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Illuminating Liminal Spaces and the U.S. Civil War

UC historian Christopher Phillips to be recognized with two 2018 All-University Faculty Awards for his groundbreaking scholarship.

Date: 3/27/2018 9:00:00 AM
By: Jonathan Goolsby
Phone: (513) 509-1114
Photos By: John Fuqua, Amazon

UC ingot  
"Liminal spaces," said University of Cincinnati historian and 2013 Fulbright lecturer Christopher Phillips. "I've always been drawn to them."

Liminal (transitional) spaces have always informed his scholarship, for which he will this year receive the University of Cincinnati's George Rieveschl Jr. Award for Creative and/or Scholarly Works and its Distinguished Research Professor Award

And it's no wonder. He's a product of them.

Phillips was a son in a Kentucky family that had transplanted, in the early 20th century, to "Forgottonia"—a rural region of Western Illinois that decries its cultural alienation from more urbanized and industrial areas of the state.

Photograph of U.C. historian Christopher Phillips
UC historian Christopher Phillips

"There's a long history of that place not feeling very connected and having mixed influences from Southerners who moved up the rivers," he explained. "It's by no means a Yankee suburb, and it's certainly not a suburb of Chicago. Chicago is a foreign city."

Phillips' area of expertise is the American Civil War and how it played out in such liminal spaces: in the border states, in the West, between cultures during the Reconstruction period, and following on through today's charged, regionalist politics.

"There's the old cliché that the North won the war and the South won the peace," he said. "The aftermath of the war wasn't as clean and neat and separated from the war as maybe we commonly assumed."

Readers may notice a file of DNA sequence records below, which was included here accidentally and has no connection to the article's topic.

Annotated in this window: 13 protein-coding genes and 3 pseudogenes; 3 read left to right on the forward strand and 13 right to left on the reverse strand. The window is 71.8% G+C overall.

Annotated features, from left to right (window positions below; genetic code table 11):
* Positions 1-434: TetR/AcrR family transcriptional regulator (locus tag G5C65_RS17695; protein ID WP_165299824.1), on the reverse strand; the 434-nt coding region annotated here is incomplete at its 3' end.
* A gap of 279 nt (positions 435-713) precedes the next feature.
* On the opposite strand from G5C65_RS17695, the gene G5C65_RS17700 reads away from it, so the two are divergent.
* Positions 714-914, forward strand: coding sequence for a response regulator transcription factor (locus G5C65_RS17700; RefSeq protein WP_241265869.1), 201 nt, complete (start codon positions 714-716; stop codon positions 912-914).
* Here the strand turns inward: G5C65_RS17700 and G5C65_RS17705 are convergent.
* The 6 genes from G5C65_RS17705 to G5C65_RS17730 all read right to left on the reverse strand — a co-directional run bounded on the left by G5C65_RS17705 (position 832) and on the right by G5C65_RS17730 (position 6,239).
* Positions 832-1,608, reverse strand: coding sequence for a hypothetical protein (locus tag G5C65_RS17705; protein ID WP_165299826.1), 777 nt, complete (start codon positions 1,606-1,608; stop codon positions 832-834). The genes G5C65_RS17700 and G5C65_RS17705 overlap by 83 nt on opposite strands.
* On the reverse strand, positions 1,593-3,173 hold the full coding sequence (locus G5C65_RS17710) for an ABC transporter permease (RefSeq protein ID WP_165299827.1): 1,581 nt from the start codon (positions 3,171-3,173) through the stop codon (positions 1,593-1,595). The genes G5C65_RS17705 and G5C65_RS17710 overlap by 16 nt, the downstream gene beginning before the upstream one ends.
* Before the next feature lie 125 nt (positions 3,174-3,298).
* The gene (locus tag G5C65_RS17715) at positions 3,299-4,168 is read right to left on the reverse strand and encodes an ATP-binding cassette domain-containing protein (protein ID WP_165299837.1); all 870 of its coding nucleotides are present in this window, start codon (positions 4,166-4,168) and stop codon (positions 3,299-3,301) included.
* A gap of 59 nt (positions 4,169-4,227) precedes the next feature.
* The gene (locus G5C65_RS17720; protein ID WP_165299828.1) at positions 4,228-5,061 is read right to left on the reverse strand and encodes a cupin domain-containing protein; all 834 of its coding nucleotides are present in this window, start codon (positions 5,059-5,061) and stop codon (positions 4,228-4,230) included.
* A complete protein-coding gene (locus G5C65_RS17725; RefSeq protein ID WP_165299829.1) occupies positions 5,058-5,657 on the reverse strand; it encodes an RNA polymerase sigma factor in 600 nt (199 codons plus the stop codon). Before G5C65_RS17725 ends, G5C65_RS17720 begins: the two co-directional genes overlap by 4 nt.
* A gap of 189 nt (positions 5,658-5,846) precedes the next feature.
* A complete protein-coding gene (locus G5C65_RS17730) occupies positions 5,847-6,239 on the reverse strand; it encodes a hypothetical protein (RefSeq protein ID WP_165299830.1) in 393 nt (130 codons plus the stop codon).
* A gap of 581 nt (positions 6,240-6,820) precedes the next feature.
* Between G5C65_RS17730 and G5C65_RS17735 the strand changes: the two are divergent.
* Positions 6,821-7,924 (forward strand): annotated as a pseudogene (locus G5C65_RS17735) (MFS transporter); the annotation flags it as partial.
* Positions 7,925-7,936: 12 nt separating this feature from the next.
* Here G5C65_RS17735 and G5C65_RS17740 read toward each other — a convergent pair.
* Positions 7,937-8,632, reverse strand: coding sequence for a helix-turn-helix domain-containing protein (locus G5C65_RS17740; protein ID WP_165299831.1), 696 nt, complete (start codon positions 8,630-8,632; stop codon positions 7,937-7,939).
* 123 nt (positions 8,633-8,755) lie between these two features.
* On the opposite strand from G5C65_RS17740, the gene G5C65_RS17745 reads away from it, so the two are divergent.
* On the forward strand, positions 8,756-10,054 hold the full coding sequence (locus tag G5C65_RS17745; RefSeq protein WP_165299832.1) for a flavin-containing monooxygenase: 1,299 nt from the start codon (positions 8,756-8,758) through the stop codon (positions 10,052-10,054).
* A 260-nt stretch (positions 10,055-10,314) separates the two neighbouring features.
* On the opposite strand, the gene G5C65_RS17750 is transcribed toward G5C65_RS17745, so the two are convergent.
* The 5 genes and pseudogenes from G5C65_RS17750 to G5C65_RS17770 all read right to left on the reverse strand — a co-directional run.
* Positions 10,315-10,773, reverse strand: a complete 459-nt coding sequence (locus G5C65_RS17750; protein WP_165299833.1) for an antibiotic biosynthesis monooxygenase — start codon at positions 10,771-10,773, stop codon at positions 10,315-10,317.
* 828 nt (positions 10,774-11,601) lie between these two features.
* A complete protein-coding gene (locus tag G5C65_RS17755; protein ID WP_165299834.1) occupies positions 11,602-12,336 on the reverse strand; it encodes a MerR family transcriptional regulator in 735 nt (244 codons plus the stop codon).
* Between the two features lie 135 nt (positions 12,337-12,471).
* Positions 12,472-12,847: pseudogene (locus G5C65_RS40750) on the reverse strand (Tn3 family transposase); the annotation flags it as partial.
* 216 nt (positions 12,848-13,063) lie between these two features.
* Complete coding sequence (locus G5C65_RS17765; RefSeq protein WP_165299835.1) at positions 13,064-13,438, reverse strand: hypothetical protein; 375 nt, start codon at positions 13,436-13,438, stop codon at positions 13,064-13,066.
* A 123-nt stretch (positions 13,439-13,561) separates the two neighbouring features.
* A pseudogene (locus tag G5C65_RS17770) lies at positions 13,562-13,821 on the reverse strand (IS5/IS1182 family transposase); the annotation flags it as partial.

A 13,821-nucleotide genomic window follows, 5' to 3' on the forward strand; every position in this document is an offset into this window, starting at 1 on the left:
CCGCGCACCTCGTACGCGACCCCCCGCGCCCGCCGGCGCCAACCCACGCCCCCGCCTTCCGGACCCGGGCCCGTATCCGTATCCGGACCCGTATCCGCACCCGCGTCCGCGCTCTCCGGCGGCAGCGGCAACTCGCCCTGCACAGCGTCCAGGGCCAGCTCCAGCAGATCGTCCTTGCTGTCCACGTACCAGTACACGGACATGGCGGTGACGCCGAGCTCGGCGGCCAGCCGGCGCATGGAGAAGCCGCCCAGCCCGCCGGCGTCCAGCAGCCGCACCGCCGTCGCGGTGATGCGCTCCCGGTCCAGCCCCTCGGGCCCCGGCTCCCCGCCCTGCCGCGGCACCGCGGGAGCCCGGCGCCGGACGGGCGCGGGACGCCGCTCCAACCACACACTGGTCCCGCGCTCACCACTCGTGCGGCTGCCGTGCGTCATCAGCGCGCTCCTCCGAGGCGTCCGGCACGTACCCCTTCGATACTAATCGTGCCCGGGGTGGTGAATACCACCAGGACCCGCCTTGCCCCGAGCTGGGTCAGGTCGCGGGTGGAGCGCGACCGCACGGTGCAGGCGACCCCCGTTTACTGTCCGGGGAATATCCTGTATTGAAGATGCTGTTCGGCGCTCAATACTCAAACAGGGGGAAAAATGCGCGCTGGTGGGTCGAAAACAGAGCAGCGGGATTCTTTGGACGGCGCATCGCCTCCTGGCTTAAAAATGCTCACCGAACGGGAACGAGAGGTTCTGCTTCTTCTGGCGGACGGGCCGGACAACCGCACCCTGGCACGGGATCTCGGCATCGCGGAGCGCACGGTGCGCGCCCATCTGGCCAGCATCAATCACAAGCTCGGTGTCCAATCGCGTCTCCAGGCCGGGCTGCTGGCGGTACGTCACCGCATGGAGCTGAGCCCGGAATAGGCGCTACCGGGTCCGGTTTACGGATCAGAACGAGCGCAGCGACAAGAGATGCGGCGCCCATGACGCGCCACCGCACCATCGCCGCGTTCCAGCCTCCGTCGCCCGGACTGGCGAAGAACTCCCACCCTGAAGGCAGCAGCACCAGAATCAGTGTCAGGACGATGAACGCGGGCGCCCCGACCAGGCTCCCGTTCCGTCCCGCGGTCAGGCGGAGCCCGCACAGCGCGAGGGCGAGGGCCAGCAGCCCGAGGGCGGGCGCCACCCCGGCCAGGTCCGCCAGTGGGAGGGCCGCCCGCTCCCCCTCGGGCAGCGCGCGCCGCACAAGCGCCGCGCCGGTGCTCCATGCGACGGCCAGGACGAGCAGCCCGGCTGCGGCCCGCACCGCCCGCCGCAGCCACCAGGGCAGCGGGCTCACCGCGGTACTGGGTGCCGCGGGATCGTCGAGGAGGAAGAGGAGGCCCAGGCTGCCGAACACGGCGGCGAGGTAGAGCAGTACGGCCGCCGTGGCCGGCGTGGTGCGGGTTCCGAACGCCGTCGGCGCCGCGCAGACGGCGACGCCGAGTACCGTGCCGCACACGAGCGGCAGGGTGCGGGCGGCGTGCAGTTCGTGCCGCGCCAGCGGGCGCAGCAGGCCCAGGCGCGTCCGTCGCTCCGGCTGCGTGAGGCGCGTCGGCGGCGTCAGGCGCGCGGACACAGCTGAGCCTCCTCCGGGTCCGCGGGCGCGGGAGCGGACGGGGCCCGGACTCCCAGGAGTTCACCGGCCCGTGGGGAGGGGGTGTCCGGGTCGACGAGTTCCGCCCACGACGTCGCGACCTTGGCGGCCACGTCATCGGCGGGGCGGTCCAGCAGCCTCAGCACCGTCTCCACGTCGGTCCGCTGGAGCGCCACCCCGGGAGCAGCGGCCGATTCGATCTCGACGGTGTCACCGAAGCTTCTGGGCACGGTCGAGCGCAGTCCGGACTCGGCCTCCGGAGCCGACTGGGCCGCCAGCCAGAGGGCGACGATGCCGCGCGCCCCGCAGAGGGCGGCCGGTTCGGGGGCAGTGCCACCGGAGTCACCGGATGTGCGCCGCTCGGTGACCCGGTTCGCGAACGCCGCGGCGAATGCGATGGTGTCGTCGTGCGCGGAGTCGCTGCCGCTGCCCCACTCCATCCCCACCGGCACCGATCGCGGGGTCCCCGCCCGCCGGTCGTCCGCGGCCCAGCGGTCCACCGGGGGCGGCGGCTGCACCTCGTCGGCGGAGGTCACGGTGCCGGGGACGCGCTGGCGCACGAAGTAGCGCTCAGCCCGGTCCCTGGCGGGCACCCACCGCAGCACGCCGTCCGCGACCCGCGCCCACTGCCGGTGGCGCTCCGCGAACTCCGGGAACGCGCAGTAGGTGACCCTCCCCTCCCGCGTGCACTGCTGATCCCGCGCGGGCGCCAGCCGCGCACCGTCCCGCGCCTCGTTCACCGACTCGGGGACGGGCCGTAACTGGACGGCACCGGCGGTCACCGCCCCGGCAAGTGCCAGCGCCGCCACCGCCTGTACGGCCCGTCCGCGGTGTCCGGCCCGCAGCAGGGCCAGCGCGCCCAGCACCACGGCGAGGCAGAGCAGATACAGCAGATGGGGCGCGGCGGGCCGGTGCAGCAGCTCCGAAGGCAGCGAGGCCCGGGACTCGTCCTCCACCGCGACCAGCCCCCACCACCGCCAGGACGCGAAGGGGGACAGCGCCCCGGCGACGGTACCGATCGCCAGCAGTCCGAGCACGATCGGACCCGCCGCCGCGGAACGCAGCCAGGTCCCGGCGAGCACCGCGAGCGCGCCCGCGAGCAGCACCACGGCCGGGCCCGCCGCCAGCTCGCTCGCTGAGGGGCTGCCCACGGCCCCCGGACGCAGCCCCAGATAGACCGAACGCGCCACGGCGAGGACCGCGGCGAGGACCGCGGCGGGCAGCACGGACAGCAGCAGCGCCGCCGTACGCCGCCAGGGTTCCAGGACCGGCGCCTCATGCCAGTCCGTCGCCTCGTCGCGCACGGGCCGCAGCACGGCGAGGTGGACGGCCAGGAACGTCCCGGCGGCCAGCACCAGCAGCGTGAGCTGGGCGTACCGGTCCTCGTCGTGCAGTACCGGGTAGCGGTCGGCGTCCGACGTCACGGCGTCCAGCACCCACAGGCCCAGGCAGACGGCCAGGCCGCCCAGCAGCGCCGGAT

"Scholars are beginning to look at the aftermath of the war and say, well, there was no peace," Phillips noted. "There was actually just more violence. Even the shooting war continued."

Is the Civil War still being fought?

Phillips' 2016 book, The Rivers Ran Backward: The Civil War and the Remaking of the American Middle Border, probes that question.

It  traces the roots of the rural- and suburban-centered, modern American right, from wartime borderland Copperhead-ism, through pro-Confederate insurgencies of the Reconstruction period and development of early 20th century myths of the "Lost Cause," through Jim Crow laws, segregation, "States' Rights" rhetoric and white backlashes against the Civil Rights movement, to today's populist-emboldened white supremacists.

Book Cover of
Christopher Phillips' award-winning book explores the Civil War cultures of the Middle Border states.

The work has garnered Phillips glowing critical praise and several prestigious recognitions — including a 2017 Tom Watson Brown Prize from the Society of Civil War Historians and a 2018 Distinguished Book Award from the Society of Military History.

"I'm not a military historian and the book's not military history," he said, recalling his surprise at receiving notification of the latter. "I thought, I don't know if there's an irony in this, or if maybe it's pushing an envelope that military history is moving."

"I think historians may be looking back and asking if wars really begin or end at a certain time, or maybe asking if there are maybe more long-lasting effects that perpetuate the period of wartime, meaning that peace isn't fully peace and war isn't fully war," Phillips conjectured.